There are many people who believe that sudden cardiac arrest and a heart attack are the same thing. Here is some great information from the American Heart Association that distinguishes the two:
People often use these terms interchangeably, but they are not synonyms. A heart attack is when blood flow to the heart is blocked, and sudden cardiac arrest is when the heart malfunctions and suddenly stops beating unexpectedly. A heart attack is a “circulation” problem and sudden cardiac arrest is an “electrical” problem.
What is a heart attack?
A heart attack occurs when a blocked artery prevents oxygen-rich blood from reaching a section of the heart. If the blocked artery is not reopened quickly, the part of the heart normally nourished by that artery begins to die. The longer a person goes without treatment, the greater the damage. Symptoms of a heart attack may be immediate and intense. More often, though, symptoms start slowly and persist for hours, days or weeks before a heart attack. Unlike with sudden cardiac arrest, the heart usually does not stop beating during a heart attack. The heart attack symptoms in women can be different than men.
What is cardiac arrest?
Sudden cardiac arrest occurs suddenly and often without warning. It is triggered by an electrical malfunction in the heart that causes an irregular heartbeat (arrhythmia). With its pumping action disrupted, the heart cannot pump blood to the brain, lungs and other organs. Seconds later, a person loses consciousness and has no pulse. Death occurs within minutes if the victim does not receive treatment.
What is the link between the two?
These two distinct heart conditions are linked. Sudden cardiac arrest can occur after a heart attack, or during recovery. Heart attacks increase the risk for sudden cardiac arrest. Most heart attacks do not lead to sudden cardiac arrest. But when sudden cardiac arrest occurs, heart attack is a common cause. Other heart conditions may also disrupt the heart’s rhythm and lead to sudden cardiac arrest. These include a thickened heart muscle (cardiomyopathy), heart failure, arrhythmias, particularly ventricular fibrillation, and long Q-T syndrome.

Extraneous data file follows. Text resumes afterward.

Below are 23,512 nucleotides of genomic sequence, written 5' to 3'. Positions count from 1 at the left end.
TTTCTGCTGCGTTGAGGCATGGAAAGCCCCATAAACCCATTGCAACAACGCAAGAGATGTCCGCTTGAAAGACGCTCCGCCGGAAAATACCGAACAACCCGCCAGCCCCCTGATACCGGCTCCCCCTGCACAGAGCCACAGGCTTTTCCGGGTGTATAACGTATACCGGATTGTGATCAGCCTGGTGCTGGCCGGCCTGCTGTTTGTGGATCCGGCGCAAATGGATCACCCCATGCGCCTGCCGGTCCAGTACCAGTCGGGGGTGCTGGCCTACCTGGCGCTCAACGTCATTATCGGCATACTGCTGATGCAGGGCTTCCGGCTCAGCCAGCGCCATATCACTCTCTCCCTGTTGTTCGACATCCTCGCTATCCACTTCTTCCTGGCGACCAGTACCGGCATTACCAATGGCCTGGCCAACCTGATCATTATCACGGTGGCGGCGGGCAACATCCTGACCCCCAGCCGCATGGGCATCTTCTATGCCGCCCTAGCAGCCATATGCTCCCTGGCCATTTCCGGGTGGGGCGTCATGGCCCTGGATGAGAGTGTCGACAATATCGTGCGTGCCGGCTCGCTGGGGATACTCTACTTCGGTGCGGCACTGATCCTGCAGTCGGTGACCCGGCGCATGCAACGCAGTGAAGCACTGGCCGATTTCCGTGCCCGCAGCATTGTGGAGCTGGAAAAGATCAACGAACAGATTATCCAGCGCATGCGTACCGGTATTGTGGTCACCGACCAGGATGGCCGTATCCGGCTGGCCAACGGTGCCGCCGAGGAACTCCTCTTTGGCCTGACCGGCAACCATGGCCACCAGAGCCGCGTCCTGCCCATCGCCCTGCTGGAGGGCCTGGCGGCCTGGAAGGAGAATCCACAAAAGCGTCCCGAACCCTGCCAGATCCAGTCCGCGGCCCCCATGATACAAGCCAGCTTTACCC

Fast action can save lives. What would you do if someone experiences a heart attack or cardiac arrest?
What to do: Heart Attack
Even if you’re not sure it’s a heart attack, call 9-1-1 or your emergency response number. Every minute matters! It’s best to call EMS to get to the emergency room right away. Emergency medical services staff can begin treatment when they arrive — up to an hour sooner than if someone gets to the hospital by car. EMS staff are also trained to revive someone whose heart has stopped. Patients with chest pain who arrive by ambulance usually receive faster treatment at the hospital, too.
What to do: Sudden Cardiac Arrest
Cardiac arrest is reversible in most victims if it’s treated within a few minutes. First, call 9-1-1 for emergency medical services. Then get an automated external defibrillator if one is available and use it as soon as it arrives. Begin CPR immediately and continue until professional emergency medical services arrive. If two people are available to help, one should begin CPR immediately while the other calls 9-1-1 and finds an AED.
Sudden cardiac arrest is a leading cause of death
Over 320,000 out-of-hospital cardiac arrests occur annually in the United States. By performing Hands-Only CPR to the beat of the classic disco song “Stayin’ Alive,” you can double or even triple a victim’s chance of survival. Learn the two easy steps to save a life at heart.org/handsonlycpr.